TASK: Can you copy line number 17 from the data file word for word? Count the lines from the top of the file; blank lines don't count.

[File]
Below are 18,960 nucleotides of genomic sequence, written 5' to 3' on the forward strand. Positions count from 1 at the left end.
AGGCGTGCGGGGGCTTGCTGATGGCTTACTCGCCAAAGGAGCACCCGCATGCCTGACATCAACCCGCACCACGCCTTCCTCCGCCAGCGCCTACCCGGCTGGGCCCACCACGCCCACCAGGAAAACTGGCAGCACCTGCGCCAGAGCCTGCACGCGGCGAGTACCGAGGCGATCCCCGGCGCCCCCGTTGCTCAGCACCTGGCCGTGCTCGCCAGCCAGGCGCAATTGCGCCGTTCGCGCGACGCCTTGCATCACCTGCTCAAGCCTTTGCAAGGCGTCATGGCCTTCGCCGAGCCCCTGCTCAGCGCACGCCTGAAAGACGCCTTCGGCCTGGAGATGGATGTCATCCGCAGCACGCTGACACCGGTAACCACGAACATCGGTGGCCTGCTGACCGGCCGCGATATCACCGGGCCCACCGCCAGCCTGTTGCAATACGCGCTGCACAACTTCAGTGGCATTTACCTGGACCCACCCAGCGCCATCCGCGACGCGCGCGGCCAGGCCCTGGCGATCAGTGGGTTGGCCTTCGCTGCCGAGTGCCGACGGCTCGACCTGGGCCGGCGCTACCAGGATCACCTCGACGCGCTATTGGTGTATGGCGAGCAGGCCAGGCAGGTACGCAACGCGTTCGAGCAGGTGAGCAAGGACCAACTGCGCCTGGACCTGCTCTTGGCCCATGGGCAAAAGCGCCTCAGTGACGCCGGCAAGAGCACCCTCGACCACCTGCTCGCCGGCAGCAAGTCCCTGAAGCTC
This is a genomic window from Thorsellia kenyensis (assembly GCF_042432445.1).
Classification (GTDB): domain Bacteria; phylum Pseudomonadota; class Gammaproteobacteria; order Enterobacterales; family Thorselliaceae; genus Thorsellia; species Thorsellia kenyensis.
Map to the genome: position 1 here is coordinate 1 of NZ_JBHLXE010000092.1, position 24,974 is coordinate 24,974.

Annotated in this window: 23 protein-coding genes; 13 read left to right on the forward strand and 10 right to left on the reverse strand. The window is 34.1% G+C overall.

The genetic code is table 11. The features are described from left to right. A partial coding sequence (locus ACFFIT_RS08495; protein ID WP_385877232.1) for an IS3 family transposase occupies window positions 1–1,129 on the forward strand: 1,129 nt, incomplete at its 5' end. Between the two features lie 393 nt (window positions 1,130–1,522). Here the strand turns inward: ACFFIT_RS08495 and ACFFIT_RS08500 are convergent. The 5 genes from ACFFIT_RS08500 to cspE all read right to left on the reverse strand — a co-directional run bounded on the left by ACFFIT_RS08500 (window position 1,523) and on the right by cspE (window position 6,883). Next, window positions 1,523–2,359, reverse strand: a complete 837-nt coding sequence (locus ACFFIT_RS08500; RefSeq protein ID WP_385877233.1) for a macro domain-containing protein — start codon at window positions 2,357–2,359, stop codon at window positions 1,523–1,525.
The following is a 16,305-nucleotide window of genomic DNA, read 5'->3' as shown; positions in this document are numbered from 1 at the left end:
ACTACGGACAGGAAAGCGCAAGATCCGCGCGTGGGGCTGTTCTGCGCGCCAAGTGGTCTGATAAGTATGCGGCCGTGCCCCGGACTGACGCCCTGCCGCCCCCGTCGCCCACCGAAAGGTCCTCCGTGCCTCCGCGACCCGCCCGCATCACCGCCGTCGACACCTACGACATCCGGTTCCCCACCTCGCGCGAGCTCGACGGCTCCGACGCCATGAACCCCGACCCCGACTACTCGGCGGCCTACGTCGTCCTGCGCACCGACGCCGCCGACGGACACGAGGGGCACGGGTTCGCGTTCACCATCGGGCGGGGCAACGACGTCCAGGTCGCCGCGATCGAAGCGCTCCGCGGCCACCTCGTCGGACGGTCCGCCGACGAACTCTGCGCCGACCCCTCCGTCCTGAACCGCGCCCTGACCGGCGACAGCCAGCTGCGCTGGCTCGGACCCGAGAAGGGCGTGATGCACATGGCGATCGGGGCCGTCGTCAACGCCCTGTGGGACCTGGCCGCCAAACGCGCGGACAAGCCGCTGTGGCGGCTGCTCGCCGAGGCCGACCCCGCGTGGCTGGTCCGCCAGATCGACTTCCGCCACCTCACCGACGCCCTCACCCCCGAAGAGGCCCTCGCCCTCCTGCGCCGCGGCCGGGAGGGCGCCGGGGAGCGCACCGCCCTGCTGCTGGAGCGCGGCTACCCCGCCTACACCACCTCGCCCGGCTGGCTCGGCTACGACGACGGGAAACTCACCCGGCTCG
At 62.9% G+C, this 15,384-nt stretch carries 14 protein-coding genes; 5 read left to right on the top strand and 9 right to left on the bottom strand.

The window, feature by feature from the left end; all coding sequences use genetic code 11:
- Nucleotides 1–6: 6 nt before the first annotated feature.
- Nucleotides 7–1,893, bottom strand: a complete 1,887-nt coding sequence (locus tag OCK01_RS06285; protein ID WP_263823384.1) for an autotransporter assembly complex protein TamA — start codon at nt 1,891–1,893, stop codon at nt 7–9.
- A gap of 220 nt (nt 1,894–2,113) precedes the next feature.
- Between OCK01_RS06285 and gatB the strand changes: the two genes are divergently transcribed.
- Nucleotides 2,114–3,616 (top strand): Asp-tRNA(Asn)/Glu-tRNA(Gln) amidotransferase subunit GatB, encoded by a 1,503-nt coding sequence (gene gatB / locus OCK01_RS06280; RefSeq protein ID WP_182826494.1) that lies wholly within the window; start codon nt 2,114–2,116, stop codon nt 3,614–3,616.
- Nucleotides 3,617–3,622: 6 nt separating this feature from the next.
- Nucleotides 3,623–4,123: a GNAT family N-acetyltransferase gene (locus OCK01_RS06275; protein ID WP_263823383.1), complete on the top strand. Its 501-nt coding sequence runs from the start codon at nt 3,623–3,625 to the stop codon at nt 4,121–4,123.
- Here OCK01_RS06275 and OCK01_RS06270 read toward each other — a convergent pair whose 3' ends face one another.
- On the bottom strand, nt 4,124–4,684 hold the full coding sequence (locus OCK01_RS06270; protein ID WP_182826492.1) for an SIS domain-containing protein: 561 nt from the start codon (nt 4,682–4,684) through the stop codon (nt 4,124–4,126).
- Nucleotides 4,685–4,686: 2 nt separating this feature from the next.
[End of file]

- Nucleotides 3,617–3,622: 6 nt separating this feature from the next.